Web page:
IRVING, Texas -- Youth was the tournament buzz all week, so maybe it is fitting Sunday that the HP Byron Nelson should crown a 22-year-old champion.
Jason Day, a transplanted Australian now living in nearby Fort Worth, survived a near-disaster on the final hole to earn his first PGA Tour victory.
Day won despite hitting his approach shot into the water hazard that fronts the No. 18 green at TPC Four Seasons Resort.
"That last hole is one I want to forget, but also one I want to remember because it is my first win,'' Day said.
Playing partner Blake Adams, a 34-year-old Tour rookie, trailed Day by a single stroke going to the 72nd hole.
Guarding against hooking his drive into the water as he did in the first and third rounds, Day chose a 3-iron off the tee. It left him an uphill 192-yard approach shot over water.
Day, who admits to freely showing his emotions, buried his head in his hands when his shot with a 4-iron hopped once and disappeared in the hazard.
Adams, facing a difficult shot in the right rough, didn't see Day's reaction or the shot that caused it.
"I didn't even know that he was in the water,'' Adams said. "It wouldn't have mattered because my shot was the same. I had only one option. I was going to the middle of the green, and it just came out awkward.''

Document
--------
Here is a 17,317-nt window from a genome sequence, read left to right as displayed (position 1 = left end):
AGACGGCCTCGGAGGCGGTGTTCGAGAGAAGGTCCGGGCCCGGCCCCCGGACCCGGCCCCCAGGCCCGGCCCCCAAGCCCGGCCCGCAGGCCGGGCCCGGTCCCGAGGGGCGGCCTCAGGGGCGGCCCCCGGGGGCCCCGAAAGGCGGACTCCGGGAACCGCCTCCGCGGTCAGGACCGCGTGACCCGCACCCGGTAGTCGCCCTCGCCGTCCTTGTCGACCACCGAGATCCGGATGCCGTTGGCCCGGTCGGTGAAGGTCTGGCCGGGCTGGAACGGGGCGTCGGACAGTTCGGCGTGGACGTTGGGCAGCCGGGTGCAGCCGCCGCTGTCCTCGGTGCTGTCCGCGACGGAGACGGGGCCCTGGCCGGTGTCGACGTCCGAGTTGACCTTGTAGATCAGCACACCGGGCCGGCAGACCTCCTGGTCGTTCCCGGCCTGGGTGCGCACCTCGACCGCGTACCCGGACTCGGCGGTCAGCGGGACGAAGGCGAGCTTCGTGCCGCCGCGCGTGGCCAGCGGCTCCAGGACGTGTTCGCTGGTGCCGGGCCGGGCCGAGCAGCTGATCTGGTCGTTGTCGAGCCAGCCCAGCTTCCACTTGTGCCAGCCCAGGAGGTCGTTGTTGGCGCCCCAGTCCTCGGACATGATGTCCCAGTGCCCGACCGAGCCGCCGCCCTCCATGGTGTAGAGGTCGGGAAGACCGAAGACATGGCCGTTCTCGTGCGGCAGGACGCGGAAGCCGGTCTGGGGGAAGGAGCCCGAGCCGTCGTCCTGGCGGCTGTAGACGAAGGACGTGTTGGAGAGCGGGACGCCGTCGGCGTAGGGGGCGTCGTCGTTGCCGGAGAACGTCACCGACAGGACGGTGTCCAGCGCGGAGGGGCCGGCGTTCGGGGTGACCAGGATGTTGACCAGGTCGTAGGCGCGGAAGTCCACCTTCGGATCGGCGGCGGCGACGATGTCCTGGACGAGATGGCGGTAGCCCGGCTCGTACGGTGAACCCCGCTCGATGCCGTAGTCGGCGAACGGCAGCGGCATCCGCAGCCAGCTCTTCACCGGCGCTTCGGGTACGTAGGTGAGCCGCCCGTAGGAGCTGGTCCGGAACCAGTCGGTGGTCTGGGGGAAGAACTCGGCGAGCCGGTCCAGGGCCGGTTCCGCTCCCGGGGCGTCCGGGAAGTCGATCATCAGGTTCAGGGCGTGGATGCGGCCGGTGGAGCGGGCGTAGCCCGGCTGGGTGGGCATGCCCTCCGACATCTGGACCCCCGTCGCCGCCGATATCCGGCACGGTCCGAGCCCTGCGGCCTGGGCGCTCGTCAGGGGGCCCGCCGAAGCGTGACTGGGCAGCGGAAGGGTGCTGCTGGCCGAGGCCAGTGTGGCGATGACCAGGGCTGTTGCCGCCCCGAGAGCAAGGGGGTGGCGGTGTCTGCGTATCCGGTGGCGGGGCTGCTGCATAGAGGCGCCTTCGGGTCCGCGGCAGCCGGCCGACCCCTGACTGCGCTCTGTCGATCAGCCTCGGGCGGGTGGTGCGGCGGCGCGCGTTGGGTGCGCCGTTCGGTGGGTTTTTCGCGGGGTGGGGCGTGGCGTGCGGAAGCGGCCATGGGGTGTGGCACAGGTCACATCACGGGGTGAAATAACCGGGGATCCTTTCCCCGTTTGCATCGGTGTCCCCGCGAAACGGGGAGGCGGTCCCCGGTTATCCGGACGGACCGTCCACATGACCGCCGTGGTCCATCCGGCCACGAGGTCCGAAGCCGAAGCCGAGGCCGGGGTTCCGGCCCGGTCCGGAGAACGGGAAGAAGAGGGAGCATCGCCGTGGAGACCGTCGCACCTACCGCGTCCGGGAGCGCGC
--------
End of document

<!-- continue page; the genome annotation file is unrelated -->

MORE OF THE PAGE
Day said when Adams followed him into the water, it was a big relief.
After taking a drop, Day chipped to within 14 feet, made a title-clinching bogey putt and leaped into the arms of his caddie.
"I've worked hard to get where I am today and this means a lot to me,'' said Day, who choked up momentarily in a press conference.
"I've had a lot of negative thoughts go through my head -- just thinking this year I haven't been playing that well and I was like, 'If I don't secure my card this year, where am I?' I would always think of jobs I could do if I didn't secure my card.''
The winner's check of $1,170,000 should ease those concerns for a while.
By winning at 22, Day placed himself in elite company. Only Tiger Woods won the Nelson at a younger age.
Experts compared Day's potential as a teen to Woods. He began playing professionally in 2005 and made five cuts and bagged $174,508 in earnings on the PGA Tour in 2006.
"It's my own fault I haven't won before now,'' Day said. "At first, I didn't work hard enough. I never had anything growing up and all of a sudden I had a few dollars in my pocket. It was me being lazy.''
Day came close to withdrawing before the opening round Thursday because of illness. He decided to play, shot a 66 and shared the lead. He fell a stroke off the pace after a 65 on Friday and regained the lead going to the final round with a 67 on Saturday.
The two-stroke lead he had to start the final round slipped away with bogeys at No. 5, 7 and 8. But he birdied No. 11 and then hit his best shot of the day on 12, a 54-degree wedge that hit the flagstick and stopped three feet away for another birdie. It was his last birdie of the day and good enough with just about everybody on the leaderboard backing up.